In the engineering field, being able to communicate and build relationships with colleagues and clients, manage projects, research, write, and prepare presentations is equally as important as your technical skills.
A typical day – when there is one – includes a combination of field work, office work, and client communication. College is a great time to build these skills and qualities inside and outside of the classroom – through lab work, extracurricular experiences, and internships – and was key to the conversations at the Engineering Industry Showcase held on February 20th during Columbia’s E-Week.
The event, co-hosted and moderated by the National Society of Black Engineers and the Society of Women Engineers, drew 90+ students and 10 employers, and included a panel of alumni and other employers from Shawmut Design & Construction, Kulite Semiconductor, ExxonMobil, Arcadis, and TEG Energy Group.
Companies in attendance for networking after the panel were:
- Infinite Consulting Corp
- Kulite Semiconductors
- Procter & Gamble
- Red Balloon Security
- Shawmut Design & Construction
- TEG Energy Group
STAND OUT BY BEING PREPARED, CONNECTING YOUR GENUINE INTERESTS TO THE COMPANY, AND SHOWING UP EVERY DAY
Standing Out at Career Fairs & NEtworking events
Carolina Zapata, Project Manager at Shawmut Design & Construction shared a story about a student who came up to her at the start of the showcase, introduced himself, conveyed his passion, and clearly demonstrated his research about the company and what he wanted to do there. She said she immediately gave him her card and asked him to be in touch. Carolina reminded students that it’s important to “be that prepared.”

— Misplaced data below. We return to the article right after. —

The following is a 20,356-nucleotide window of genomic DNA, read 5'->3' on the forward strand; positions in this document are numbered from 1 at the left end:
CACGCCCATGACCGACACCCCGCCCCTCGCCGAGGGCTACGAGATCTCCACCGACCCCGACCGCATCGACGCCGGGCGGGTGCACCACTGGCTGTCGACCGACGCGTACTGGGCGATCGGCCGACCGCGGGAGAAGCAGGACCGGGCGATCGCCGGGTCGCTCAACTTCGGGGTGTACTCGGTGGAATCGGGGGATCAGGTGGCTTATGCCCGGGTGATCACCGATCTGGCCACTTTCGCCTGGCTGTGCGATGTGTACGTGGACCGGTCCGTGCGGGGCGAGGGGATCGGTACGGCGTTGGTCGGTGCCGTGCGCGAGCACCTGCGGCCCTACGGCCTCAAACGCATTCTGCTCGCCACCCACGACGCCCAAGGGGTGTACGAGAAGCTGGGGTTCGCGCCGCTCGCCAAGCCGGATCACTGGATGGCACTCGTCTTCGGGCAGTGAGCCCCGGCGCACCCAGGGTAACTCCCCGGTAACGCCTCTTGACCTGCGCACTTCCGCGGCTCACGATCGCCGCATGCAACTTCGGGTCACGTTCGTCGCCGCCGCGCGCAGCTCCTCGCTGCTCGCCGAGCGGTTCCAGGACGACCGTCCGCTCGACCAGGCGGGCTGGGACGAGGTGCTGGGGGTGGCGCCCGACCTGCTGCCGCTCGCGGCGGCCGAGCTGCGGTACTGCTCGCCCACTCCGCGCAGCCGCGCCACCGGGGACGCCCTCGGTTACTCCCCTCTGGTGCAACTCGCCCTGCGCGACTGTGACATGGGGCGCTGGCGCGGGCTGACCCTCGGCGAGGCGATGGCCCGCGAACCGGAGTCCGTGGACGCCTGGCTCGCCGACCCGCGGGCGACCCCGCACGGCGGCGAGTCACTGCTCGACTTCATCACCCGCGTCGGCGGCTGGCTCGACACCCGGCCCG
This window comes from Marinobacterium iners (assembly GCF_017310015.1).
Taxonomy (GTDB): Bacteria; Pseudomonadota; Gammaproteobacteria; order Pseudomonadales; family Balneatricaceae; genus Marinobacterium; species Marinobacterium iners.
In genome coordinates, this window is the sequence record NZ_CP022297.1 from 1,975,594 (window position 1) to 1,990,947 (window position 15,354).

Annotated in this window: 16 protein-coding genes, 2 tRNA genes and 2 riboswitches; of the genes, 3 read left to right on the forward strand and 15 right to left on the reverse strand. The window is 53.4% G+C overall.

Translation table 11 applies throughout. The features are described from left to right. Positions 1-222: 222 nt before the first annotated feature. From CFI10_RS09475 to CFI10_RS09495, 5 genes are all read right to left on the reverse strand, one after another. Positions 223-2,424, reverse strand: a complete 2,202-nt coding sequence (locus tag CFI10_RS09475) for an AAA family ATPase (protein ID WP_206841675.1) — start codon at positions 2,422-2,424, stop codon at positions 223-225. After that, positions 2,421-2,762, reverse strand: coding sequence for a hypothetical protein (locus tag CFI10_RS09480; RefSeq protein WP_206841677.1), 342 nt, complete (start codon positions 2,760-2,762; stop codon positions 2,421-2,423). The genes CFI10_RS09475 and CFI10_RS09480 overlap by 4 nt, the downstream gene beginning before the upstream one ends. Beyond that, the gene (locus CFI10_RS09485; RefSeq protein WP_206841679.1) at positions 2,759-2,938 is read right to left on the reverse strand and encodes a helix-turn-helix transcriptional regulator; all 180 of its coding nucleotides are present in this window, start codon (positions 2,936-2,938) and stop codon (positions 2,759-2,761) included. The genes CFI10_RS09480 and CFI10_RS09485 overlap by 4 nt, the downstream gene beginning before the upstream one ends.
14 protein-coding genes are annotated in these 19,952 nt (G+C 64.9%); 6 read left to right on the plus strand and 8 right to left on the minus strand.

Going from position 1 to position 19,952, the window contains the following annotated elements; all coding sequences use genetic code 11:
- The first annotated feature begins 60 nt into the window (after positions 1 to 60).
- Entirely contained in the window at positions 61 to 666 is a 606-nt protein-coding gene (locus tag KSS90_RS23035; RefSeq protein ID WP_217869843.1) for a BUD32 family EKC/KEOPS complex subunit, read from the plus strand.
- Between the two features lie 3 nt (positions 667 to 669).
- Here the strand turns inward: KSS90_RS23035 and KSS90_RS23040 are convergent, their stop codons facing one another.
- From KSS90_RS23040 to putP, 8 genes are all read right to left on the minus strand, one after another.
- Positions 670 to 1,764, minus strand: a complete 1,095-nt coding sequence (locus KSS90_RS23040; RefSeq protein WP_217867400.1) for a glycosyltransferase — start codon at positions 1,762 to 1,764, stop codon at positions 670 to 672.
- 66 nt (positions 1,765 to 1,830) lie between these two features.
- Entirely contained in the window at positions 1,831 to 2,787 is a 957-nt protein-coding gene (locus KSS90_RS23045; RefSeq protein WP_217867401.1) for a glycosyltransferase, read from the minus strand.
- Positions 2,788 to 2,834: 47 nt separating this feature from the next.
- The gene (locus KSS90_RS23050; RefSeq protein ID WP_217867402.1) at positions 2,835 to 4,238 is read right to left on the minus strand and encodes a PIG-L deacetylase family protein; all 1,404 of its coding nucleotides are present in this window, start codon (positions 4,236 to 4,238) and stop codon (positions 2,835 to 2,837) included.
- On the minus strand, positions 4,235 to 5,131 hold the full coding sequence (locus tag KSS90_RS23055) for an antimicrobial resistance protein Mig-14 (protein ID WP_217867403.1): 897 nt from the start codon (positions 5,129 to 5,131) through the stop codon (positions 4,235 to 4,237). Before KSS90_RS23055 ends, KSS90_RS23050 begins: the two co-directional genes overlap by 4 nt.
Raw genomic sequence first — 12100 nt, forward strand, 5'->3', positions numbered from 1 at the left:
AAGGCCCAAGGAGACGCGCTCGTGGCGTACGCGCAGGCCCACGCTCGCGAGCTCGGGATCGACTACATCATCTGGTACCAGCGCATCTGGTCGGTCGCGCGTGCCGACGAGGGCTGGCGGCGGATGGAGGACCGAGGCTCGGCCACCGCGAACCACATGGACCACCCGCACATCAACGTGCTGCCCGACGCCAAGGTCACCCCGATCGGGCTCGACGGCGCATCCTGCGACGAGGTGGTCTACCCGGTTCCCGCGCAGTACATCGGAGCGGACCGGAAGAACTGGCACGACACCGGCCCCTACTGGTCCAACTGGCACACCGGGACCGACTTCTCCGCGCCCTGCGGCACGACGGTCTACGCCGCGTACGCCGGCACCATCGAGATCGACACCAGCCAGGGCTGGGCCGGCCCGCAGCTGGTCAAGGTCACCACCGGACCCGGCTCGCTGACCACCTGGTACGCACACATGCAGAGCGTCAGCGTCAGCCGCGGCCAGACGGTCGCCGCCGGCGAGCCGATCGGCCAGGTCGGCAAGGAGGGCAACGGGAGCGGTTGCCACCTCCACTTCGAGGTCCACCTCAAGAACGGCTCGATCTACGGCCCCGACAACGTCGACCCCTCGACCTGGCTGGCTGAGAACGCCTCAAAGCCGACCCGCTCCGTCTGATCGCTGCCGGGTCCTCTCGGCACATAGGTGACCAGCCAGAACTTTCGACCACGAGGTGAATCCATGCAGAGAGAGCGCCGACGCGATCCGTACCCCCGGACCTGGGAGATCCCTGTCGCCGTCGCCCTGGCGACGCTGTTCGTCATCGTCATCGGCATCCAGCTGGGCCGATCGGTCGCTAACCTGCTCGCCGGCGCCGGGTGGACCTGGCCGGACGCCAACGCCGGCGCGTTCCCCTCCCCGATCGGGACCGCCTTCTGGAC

JP Hilton (SEAS ‘12), Director of Advanced Development at Kulite Semiconductors, agreed, saying it impresses him when a student walks up to him and already knows something about the company. He also encouraged students to be authentic and be able to express the things that interest them, to explore whether there’s a match with the company.
“Don’t just express interest in any job, know what you want to do.”
Hilton shared that he left graduate school interested in research and development, but quickly realized he wanted something different.
A similar message came from Jane Wu (SEAS ’17), Environmental & Water Engineer at Arcadis, who first connected to the company at last year’s Engineering Showcase. Wu shared tips from her success story. She said what the company appreciated most was her enthusiasm for topics she was interested in that were also aligned with the company’s work. At last year’s Showcase, she got a business card and followed up, at which point she was invited to an employee lunch. When people at the company started to talk about topics that interested her, she found places to jump in and share her knowledge. Following the meeting, she kept in touch and passed along relevant news articles, which helped to show she was already invested in the field. “That’s what won them over.”
Standing Out DURING Interviews
Peter Morice (SEAS ’12), Chief Operating Officer of TEG Energy Group – who interned at the company during college and then rejoined later in his career – said that one of his recent hires did a great job on the interview of showing how his natural interests would fit well with the company. Because of this, he could see the candidate would enjoy working at the company and growing with them.
“It’s your career, so you should pick something you are really interested in and pursue it.”
Morice recommended that students consider building a website where they can showcase a project or examples of their work with a blurb and visual. It helps employers see the things that you’re excited about and that interest you, which you can share more about in an interview.
Standing Out on the Job